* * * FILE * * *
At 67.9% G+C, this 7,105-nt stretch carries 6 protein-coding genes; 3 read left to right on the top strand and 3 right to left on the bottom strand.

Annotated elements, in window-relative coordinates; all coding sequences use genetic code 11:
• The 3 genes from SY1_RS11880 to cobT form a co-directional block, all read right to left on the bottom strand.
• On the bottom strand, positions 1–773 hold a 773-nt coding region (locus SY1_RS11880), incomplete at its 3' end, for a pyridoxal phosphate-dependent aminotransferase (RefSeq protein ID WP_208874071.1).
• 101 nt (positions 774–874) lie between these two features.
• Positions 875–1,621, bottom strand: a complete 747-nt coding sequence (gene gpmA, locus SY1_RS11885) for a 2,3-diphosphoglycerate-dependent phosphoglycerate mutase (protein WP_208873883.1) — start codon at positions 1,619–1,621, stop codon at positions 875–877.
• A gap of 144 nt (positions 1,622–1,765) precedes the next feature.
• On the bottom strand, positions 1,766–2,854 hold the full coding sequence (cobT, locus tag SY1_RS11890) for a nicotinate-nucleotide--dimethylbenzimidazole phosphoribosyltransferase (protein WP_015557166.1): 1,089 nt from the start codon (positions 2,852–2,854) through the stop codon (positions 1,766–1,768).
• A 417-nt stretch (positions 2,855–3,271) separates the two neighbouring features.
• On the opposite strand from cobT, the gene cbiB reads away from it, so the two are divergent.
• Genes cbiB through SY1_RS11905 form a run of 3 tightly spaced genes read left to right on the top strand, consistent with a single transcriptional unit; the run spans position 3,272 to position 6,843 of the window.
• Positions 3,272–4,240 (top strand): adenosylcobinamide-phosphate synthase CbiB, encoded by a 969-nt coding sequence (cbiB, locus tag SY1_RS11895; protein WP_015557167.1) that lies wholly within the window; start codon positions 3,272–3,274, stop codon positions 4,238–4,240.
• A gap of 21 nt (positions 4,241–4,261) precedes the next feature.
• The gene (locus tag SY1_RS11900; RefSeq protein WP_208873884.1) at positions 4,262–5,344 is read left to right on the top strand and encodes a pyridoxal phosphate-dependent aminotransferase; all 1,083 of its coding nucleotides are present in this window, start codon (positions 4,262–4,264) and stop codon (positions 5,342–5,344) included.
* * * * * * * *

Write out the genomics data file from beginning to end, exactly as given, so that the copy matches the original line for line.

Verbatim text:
At 67.9% G+C, this 7,105-nt stretch carries 6 protein-coding genes; 3 read left to right on the top strand and 3 right to left on the bottom strand.

Annotated elements, in window-relative coordinates; all coding sequences use genetic code 11:
• The 3 genes from SY1_RS11880 to cobT form a co-directional block, all read right to left on the bottom strand.
• On the bottom strand, positions 1–773 hold a 773-nt coding region (locus SY1_RS11880), incomplete at its 3' end, for a pyridoxal phosphate-dependent aminotransferase (RefSeq protein ID WP_208874071.1).
• 101 nt (positions 774–874) lie between these two features.
• Positions 875–1,621, bottom strand: a complete 747-nt coding sequence (gene gpmA, locus SY1_RS11885) for a 2,3-diphosphoglycerate-dependent phosphoglycerate mutase (protein WP_208873883.1) — start codon at positions 1,619–1,621, stop codon at positions 875–877.
• A gap of 144 nt (positions 1,622–1,765) precedes the next feature.
• On the bottom strand, positions 1,766–2,854 hold the full coding sequence (cobT, locus tag SY1_RS11890) for a nicotinate-nucleotide--dimethylbenzimidazole phosphoribosyltransferase (protein WP_015557166.1): 1,089 nt from the start codon (positions 2,852–2,854) through the stop codon (positions 1,766–1,768).
• A 417-nt stretch (positions 2,855–3,271) separates the two neighbouring features.
• On the opposite strand from cobT, the gene cbiB reads away from it, so the two are divergent.
• Genes cbiB through SY1_RS11905 form a run of 3 tightly spaced genes read left to right on the top strand, consistent with a single transcriptional unit; the run spans position 3,272 to position 6,843 of the window.
• Positions 3,272–4,240 (top strand): adenosylcobinamide-phosphate synthase CbiB, encoded by a 969-nt coding sequence (cbiB, locus tag SY1_RS11895; protein WP_015557167.1) that lies wholly within the window; start codon positions 3,272–3,274, stop codon positions 4,238–4,240.
• A gap of 21 nt (positions 4,241–4,261) precedes the next feature.
• The gene (locus tag SY1_RS11900; RefSeq protein WP_208873884.1) at positions 4,262–5,344 is read left to right on the top strand and encodes a pyridoxal phosphate-dependent aminotransferase; all 1,083 of its coding nucleotides are present in this window, start codon (positions 4,262–4,264) and stop codon (positions 5,342–5,344) included.